Kennedy: From rattan hut to Johns Hopkins Ph.D.

Kennedy: From rattan hut to Johns Hopkins Ph.D.

December 6th, 2018 by Mark Kennedy in Opinion Columns
Desta Bume, his wife, Selamawit, and son, Daniel, visit friends on Signal Mountain over Thanksgiving weekend.

Desta Bume, his wife, Selamawit, and son, Daniel,...

Photo by Mark Kennedy /Times Free Press.

Hey, Signal Mountain 20-somethings.

Remember that "Desta" kid from high school? You know, that exchange student from Africa who ran track and helped you with your pre- calculus homework.

Well, don't look now, but Desta Bume has met his destiny. Well, as much as you can meet your destiny at age 27.

Today, the former Signal Mountain High School exchange student has a Ph.D. in organic chemistry from Johns Hopkins University and a job as a researcher at the National Institutes of Health in Maryland, where he's on a team looking for a cure for cancer.

Let that sink in.

When Bume (pronounced Boo-MAY), came to the United States almost 10 years ago as a 17-year-old exchange student, he arrived with a heart full of hope, a tiny bag of clothes and a big brain.

"I was wide-eyed," he remembers.

Bume has come a long way from the dirt-floor hut with no running water where he grew up in Ethiopia, says Rose Mary Dunbar, his former host "grandmother." Bume's Signal Mountain host parents back in 2009 were Jock and Megan Dunbar, Rose Mary Dunbar's son and daughter-in-law, now of Louisiana.

Bume, who says he didn't own a pair of shoes until seventh grade, is the son of a subsistence farmer in Ethiopia who once destroyed his son's third-grade textbooks with an ax in hopes of preventing him from going to school. In his father's view, helping with the farm was essential, school was not.

"But I never stopped going to school because my mom always encouraged me to complete my education," Bume has said.

Along with his parents and three siblings, Desta lived in a round house made of rattan and juniper plants in a village called Wotera. At night, the family members would bring their cows and sheep into the tiny house to protect the livestock from predators.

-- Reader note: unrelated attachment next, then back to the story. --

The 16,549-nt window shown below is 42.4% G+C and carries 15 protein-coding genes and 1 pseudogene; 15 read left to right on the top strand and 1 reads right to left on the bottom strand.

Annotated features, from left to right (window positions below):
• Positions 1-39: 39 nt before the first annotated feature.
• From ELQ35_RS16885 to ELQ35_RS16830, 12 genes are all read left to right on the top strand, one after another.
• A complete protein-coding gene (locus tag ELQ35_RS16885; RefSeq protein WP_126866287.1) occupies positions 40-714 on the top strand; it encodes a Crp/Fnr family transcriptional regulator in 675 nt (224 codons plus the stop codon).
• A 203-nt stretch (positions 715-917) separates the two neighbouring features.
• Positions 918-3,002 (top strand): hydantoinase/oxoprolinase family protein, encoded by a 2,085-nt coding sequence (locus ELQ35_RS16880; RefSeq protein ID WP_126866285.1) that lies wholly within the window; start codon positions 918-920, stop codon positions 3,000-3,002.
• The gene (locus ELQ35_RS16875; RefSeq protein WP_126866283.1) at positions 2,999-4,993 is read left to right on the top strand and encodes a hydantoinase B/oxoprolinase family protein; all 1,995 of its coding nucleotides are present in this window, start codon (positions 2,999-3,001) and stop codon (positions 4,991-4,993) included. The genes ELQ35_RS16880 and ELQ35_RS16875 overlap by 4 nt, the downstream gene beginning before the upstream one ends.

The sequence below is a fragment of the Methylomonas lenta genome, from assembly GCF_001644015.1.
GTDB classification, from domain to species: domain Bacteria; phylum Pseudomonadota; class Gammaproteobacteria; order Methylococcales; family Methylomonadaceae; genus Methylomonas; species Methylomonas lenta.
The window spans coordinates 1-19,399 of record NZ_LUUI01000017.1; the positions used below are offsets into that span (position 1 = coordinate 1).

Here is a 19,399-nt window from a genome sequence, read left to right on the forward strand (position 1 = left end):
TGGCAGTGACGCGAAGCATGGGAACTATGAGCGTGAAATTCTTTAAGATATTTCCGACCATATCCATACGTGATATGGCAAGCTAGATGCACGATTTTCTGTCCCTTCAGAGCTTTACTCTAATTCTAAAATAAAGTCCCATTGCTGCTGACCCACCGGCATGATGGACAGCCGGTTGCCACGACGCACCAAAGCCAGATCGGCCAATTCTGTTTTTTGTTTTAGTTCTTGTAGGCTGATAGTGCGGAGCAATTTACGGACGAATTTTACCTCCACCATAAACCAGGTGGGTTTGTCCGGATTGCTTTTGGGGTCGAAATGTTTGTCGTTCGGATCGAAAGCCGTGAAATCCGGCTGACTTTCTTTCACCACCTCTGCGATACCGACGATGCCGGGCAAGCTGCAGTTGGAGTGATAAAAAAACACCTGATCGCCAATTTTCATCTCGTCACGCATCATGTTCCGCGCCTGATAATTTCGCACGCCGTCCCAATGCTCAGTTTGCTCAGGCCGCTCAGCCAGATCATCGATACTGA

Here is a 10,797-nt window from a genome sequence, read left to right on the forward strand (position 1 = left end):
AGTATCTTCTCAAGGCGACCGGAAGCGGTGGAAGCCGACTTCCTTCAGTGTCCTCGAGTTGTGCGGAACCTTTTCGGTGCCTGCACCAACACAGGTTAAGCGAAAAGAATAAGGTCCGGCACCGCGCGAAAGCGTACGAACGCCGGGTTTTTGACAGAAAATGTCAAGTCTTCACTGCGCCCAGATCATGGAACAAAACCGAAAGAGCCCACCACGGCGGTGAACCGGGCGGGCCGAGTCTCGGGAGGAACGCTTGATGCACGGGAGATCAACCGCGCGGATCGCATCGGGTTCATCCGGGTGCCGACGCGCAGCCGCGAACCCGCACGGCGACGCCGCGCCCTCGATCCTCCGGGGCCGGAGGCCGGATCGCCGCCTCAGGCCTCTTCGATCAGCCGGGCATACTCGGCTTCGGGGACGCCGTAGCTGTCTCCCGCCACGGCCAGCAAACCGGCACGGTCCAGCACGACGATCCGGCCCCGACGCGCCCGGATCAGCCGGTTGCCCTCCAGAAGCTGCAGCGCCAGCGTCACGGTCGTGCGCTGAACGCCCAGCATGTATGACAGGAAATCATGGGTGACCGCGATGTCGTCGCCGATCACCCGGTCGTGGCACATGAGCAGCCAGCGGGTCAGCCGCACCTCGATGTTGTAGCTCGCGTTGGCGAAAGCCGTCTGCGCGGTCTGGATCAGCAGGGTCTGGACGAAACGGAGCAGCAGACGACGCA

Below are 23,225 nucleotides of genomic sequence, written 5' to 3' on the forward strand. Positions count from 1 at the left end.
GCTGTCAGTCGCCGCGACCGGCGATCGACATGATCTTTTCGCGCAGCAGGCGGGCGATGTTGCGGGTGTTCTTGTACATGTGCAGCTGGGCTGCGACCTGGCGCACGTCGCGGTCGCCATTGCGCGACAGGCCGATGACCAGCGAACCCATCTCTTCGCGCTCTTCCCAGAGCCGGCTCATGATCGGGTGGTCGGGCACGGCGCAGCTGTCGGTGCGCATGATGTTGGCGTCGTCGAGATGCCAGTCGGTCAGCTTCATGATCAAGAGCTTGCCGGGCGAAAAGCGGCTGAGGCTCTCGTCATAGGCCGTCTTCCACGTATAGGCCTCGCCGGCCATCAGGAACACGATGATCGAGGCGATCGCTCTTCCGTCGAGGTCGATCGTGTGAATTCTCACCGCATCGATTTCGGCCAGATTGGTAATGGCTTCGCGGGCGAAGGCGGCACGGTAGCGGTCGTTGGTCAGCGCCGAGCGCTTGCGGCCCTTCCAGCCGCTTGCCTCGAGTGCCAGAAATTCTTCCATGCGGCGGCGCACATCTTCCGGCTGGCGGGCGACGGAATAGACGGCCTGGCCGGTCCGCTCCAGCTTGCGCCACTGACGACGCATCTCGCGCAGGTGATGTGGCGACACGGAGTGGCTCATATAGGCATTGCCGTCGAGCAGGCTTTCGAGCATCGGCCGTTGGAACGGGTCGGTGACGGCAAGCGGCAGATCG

Bume and his siblings brushed their teeth with sticks. Each day, he walked miles to school barefooted. When he was in sixth grade he began to sell sugar cane in a local market to buy clothes and school supplies.

As a high school student in Ethiopia, Bume excelled at academics and was chosen to participate in an international exchange program sponsored by Cherokee Gives Back, which is funded by Cherokee Investment Partners, a private equity investment firm in Raleigh, North Carolina.

Bume landed here in the Chattanooga area 2009 and attended Signal Mountain High School during its first year of operation. While here, he made friends easily and participated in track and field. After 11th grade, he returned to Ethiopia to finish high school there.

Later, with the help of his new Signal Mountain "family," Bume moved back to the U.S. and became one of the first recipients of the full-ride Haslam Scholars at the University of Tennessee at Knoxville.

Mark Kennedy

Mark Kennedy

Photo by Staff File Photo /Times Free Press.

"I wouldn't have gotten to this point without the love and support of my Signal Mountain family," he says.

Originally, he planned to major in math at UT, but he took a class in organic chemistry and fell in love with its intricacies. (To be clear, organic chemistry is the class students normally love to hate.)

"It's like learning a new language," Bume explained on a visit to Signal Mountain during the Thanksgiving holidays. "In another way, it's like solving puzzles."

After earning his bachelor's degree in Knoxville, Bume enrolled in Johns Hopkins University where he earned a Ph.D. in organic chemistry last May. Now, he's doing post-doctoral work at the National Institutes of Health, looking for the key to unlocking a cure for cancer.